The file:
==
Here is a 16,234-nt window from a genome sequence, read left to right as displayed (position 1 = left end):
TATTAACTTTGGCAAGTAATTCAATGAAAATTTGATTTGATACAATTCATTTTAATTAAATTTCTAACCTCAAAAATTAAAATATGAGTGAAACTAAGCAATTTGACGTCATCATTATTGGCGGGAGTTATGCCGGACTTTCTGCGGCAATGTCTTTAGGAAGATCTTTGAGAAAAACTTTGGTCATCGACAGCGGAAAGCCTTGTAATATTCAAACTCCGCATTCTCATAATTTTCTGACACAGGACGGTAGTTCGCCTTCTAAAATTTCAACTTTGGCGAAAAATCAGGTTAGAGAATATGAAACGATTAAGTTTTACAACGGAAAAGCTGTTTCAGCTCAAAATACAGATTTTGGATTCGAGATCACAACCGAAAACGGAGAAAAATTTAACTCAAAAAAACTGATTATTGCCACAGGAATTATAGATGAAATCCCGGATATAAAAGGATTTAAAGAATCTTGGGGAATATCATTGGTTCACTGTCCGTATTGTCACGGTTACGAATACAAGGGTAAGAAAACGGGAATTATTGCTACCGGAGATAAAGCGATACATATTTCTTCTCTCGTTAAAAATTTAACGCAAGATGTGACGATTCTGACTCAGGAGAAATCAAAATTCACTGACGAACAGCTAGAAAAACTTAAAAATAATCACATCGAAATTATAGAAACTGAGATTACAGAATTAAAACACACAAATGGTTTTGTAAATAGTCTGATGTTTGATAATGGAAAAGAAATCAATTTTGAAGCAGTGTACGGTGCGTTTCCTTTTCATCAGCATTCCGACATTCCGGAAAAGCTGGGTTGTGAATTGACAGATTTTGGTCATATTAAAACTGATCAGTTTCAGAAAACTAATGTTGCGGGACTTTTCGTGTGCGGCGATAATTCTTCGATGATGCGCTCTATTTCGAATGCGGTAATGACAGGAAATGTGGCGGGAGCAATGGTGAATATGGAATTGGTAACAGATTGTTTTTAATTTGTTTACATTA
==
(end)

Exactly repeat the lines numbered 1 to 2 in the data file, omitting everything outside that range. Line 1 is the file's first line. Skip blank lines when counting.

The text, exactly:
Here is a 16,234-nt window from a genome sequence, read left to right as displayed (position 1 = left end):
TATTAACTTTGGCAAGTAATTCAATGAAAATTTGATTTGATACAATTCATTTTAATTAAATTTCTAACCTCAAAAATTAAAATATGAGTGAAACTAAGCAATTTGACGTCATCATTATTGGCGGGAGTTATGCCGGACTTTCTGCGGCAATGTCTTTAGGAAGATCTTTGAGAAAAACTTTGGTCATCGACAGCGGAAAGCCTTGTAATATTCAAACTCCGCATTCTCATAATTTTCTGACACAGGACGGTAGTTCGCCTTCTAAAATTTCAACTTTGGCGAAAAATCAGGTTAGAGAATATGAAACGATTAAGTTTTACAACGGAAAAGCTGTTTCAGCTCAAAATACAGATTTTGGATTCGAGATCACAACCGAAAACGGAGAAAAATTTAACTCAAAAAAACTGATTATTGCCACAGGAATTATAGATGAAATCCCGGATATAAAAGGATTTAAAGAATCTTGGGGAATATCATTGGTTCACTGTCCGTATTGTCACGGTTACGAATACAAGGGTAAGAAAACGGGAATTATTGCTACCGGAGATAAAGCGATACATATTTCTTCTCTCGTTAAAAATTTAACGCAAGATGTGACGATTCTGACTCAGGAGAAATCAAAATTCACTGACGAACAGCTAGAAAAACTTAAAAATAATCACATCGAAATTATAGAAACTGAGATTACAGAATTAAAACACACAAATGGTTTTGTAAATAGTCTGATGTTTGATAATGGAAAAGAAATCAATTTTGAAGCAGTGTACGGTGCGTTTCCTTTTCATCAGCATTCCGACATTCCGGAAAAGCTGGGTTGTGAATTGACAGATTTTGGTCATATTAAAACTGATCAGTTTCAGAAAACTAATGTTGCGGGACTTTTCGTGTGCGGCGATAATTCTTCGATGATGCGCTCTATTTCGAATGCGGTAATGACAGGAAATGTGGCGGGAGCAATGGTGAATATGGAATTGGTAACAGATTGTTTTTAATTTGTTTACATTA